Among the detailed records kept on the 1777-1778 winter encampment at Valley Forge were details on the arrival of Lady Washington, who made the arduous trip from her home in Virginia to the cold hills of Pennsylvania. Her trek bolstered the spirits of the Continental Army, which, owing to the harsh weather, were definitely sagging. But she also arrived onsite at Valley Forge to celebrate the February 22 birthday of her husband, General George Washington, who turned 46.
Marking Washington’s birthday became, of course, a national holiday that evolved into Presidents’ Day. Valley Forge, as the site of the first incarnation, maintains the tradition to this day, throwing an all-day party (this year on February 14-15) for the visiting public.
Free programming over both days includes demonstrations of cannon fire, Colonial singing and for kids, activities like crafts, games, dress up in Colonial garb and a program to “join” the Continental army.
The centerpiece of the party is a ceremonial birthday cake, which General Washington impressively cuts with his sword.
The cake tradition echoes that original party for the General, thrown by his wife. As was common during those times, Martha had a go-to recipe for a dessert called a “Great Cake,” which was often made for large celebrations such as those associated with Christmas. Reportedly, her husband loved it.
In an interesting twist of history, Martha’s recipe survives to this day; however, its list of ingredients and instructions proved difficult to replicate in 21st century kitchens (a peck of flour? Barm yeast? The liquid byproduct of posset?).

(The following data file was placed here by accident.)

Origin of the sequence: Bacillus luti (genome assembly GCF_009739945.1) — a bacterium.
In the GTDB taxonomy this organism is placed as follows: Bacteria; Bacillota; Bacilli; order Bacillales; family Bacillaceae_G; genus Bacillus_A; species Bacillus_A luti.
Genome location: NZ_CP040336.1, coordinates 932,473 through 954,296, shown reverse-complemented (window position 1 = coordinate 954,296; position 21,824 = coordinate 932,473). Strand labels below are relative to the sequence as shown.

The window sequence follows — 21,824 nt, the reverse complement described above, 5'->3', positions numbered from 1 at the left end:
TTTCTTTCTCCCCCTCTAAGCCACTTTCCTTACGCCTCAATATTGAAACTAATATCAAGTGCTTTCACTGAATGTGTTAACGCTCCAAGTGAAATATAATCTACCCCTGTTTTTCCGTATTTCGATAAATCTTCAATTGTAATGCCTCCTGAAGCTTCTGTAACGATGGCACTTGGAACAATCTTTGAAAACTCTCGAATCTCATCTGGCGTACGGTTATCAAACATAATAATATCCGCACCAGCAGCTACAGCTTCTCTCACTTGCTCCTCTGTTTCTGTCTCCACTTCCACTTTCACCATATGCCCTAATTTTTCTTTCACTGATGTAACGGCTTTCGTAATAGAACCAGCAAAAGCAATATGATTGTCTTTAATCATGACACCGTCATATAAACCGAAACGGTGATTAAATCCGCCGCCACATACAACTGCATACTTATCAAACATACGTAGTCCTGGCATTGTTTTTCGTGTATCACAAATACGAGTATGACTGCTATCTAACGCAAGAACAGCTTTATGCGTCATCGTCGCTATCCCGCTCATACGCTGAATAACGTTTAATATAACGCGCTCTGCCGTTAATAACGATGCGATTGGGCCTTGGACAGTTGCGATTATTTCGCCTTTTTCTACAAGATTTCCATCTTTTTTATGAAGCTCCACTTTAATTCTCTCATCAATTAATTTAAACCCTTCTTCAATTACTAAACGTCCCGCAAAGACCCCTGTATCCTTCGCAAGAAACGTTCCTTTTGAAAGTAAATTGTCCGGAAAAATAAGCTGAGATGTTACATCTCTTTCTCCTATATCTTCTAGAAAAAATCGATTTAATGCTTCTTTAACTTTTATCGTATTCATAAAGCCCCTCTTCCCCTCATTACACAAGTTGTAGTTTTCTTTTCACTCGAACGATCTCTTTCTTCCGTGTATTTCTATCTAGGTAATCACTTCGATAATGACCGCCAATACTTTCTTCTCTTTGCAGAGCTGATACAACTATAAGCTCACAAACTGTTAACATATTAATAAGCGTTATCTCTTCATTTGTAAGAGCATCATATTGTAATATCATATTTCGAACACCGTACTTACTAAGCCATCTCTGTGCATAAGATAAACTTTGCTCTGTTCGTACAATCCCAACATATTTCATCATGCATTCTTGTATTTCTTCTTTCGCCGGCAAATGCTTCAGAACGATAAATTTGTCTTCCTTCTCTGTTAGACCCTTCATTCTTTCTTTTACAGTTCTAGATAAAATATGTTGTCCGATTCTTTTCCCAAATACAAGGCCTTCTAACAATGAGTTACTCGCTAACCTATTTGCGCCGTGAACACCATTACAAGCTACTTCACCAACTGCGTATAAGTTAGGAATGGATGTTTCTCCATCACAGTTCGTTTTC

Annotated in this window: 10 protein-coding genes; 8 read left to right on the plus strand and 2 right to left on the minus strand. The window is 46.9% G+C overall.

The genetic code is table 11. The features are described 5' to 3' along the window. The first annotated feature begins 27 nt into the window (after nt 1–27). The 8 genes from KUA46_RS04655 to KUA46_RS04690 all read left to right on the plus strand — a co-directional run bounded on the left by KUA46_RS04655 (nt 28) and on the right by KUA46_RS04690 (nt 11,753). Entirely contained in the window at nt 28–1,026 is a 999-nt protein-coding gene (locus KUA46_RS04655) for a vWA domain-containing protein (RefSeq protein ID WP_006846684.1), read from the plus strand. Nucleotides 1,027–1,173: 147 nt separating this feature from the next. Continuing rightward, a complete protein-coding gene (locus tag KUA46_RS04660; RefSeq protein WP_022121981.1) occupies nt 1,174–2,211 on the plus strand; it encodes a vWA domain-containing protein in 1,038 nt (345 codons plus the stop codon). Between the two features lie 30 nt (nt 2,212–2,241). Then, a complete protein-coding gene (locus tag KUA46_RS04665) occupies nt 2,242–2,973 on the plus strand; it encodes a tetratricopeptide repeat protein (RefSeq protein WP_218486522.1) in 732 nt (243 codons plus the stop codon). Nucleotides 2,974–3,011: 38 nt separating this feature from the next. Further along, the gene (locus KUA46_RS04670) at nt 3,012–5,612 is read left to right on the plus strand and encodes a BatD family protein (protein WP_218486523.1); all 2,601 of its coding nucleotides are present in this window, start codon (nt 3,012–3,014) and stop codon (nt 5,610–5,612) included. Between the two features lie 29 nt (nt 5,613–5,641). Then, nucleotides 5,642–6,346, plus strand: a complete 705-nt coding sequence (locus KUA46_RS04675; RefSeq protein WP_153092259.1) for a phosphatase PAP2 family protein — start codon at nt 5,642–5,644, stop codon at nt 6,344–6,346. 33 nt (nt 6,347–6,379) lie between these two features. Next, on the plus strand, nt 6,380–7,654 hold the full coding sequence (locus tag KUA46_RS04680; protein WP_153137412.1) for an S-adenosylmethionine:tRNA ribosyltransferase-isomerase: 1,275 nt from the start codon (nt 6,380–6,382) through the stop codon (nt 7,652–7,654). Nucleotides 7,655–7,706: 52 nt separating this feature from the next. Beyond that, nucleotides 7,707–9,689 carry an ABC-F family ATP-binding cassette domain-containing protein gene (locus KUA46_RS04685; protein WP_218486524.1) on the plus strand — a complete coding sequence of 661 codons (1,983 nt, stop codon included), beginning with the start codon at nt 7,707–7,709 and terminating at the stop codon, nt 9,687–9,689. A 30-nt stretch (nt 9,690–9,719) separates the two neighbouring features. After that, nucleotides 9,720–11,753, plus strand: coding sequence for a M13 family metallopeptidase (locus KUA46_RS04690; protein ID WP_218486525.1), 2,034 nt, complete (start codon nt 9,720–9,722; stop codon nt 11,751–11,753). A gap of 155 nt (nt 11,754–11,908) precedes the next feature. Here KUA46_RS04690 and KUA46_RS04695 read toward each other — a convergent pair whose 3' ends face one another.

In response, a more traditional cake has been served at the modern-day parties at Valley Forge; however, an artistic twist has been introduced.
The park united with students at the Culinary Arts Institute (CAI) of Montgomery County Community College to produce a cake worthy of a General. Pastry students and faculty collaborate on color schemes and decorative elements, arriving at a large-scale confection whose photo has become a staple on the front page of local newspapers. For convenience sake, the same cake batter is turned into dozens of cupcakes that are eagerly snapped up by party attendees.
In addition, the CAI has also taken a crack at modernizing Martha’s Great Cake. The recipe was updated, and some of the more unpalatable elements – a liberal soaking in a wine and rum mixture – have been omitted. The result is a moist, fruit-based cake with a subtle spread of white glaze on top. It, too, is sliced and served for all.
Many art forms creatively comprise the Presidents’ Day celebration at Valley Forge National Historical Park, including drama, song, dance, artillery skills, drawing, needlework and even oratory. But the most delicious – and highly anticipated – may be the art of baking.